There were only five holes won between the two over the first 11, and then Butler got the lead when Clanton bogeyed the long par-3 12th. His lead remained 1 up until the short, par-4 15th, when Clanton’s driving-iron tee shot found the first cut of rough, and he suffered a cruel break on the approach when his ball barely rolled over the steep bank behind the green and into the water.

With Butler 2 up, both men faced the ornery tee shot over water at the par-3 16th. Butler skied a beautiful wedge that found the very firm green, but his ball managed to trickle into the back bunker. Clanton matched with his own great shot that stayed on the green, but Butler produced a clutch bunker shot to concession range, and Clanton missed his birdie chance.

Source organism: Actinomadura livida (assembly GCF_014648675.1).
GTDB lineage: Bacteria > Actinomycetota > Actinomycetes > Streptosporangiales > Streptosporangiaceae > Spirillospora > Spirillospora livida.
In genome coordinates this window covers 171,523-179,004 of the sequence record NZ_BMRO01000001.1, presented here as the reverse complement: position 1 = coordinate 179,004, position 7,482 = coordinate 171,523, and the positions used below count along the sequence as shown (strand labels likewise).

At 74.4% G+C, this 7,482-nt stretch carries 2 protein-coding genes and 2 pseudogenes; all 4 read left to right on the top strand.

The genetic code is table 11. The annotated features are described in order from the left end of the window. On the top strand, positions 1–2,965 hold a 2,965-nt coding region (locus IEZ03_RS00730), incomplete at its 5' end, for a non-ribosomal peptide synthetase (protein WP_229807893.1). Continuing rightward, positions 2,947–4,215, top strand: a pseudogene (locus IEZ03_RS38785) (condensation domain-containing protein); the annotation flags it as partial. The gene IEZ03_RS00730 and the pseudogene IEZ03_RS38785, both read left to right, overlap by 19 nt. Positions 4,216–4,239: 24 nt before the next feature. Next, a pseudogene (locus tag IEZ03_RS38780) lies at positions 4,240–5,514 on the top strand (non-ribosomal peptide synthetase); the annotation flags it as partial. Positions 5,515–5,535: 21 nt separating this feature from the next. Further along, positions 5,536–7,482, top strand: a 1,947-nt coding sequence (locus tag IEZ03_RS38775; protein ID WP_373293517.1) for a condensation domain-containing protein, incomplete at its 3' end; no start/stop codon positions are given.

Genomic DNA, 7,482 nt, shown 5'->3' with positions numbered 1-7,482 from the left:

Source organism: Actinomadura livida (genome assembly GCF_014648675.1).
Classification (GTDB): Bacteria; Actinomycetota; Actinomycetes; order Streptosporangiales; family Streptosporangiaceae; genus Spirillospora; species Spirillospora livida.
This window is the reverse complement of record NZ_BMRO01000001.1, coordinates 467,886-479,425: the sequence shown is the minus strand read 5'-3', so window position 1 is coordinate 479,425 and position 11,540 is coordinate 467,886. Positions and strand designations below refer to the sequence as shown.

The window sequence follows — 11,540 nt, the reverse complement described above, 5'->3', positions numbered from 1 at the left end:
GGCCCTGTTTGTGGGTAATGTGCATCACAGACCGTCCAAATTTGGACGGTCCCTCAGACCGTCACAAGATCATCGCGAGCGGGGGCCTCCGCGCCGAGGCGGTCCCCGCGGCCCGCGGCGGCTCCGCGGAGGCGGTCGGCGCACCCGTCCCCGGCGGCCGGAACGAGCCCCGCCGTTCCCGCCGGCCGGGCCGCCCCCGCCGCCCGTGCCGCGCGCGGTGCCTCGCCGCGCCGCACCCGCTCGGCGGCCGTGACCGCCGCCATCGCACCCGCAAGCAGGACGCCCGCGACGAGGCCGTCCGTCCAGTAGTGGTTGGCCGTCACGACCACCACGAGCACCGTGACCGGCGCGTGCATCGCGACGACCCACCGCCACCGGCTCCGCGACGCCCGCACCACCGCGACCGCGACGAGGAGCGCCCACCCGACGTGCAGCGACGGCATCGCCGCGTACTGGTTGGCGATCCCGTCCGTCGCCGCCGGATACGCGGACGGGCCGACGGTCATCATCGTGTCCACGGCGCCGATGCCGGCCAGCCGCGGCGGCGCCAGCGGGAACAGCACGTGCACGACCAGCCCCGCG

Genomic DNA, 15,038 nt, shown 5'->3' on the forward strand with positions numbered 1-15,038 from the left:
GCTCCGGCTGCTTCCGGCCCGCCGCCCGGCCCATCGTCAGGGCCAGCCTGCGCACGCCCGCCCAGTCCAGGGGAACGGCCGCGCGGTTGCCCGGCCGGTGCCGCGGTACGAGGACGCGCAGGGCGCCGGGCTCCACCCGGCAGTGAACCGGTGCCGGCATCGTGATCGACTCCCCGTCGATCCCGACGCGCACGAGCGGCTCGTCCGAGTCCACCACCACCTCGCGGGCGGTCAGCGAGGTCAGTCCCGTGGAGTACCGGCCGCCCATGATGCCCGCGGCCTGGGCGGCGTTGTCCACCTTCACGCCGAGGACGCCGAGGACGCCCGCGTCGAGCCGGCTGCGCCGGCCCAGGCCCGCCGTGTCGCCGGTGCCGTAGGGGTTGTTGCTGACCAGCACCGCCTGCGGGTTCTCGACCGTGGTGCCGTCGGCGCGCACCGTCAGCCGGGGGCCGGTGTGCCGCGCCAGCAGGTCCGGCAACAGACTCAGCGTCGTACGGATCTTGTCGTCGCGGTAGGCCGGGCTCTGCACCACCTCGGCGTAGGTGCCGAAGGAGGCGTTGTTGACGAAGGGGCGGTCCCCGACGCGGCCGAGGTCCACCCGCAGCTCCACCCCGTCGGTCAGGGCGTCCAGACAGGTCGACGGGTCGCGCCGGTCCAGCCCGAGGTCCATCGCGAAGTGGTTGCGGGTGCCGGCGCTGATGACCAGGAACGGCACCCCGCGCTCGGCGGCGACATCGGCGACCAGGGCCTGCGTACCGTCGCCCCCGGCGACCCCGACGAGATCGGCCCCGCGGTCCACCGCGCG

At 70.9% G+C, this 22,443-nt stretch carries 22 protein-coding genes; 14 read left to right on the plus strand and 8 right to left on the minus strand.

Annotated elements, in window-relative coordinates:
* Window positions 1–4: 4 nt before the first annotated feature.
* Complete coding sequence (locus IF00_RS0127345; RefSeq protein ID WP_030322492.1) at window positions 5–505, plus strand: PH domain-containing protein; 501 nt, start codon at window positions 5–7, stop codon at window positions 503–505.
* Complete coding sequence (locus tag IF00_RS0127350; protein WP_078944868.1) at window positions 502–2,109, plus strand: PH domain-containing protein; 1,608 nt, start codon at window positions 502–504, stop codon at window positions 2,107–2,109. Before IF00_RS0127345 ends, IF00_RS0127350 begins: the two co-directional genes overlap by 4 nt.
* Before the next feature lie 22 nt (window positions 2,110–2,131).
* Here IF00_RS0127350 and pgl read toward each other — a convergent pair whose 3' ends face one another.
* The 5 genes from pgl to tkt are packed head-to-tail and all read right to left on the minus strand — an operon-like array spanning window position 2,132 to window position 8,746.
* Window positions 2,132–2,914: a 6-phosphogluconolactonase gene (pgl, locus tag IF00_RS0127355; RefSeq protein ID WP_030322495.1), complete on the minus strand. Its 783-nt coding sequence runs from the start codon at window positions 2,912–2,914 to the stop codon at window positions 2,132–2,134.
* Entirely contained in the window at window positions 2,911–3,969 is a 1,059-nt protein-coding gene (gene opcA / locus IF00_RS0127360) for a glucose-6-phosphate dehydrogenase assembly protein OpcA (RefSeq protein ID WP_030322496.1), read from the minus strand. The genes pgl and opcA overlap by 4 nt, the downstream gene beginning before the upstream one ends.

Clanton then needed to win the 17th to take the match to 18, but he drove into a fairway bunker and couldn’t get to the green with the second, while Butler was safely on in two. Then, after taking the flagstick out for his pitch, Clanton watched as his ball motored toward the hole, only to hit the back of the cup and bounce out. Might the flagstick have helped?

"He hit a great shot and it just had a little too much speed on it. Maybe if that flag was in, it could have changed it a little bit," FSU head coach Trey Jones said. "If it would have hit the pin and bounced out, we would have been sitting here saying, ‘Why didn’t he pull it?’ That’s the thing about golf."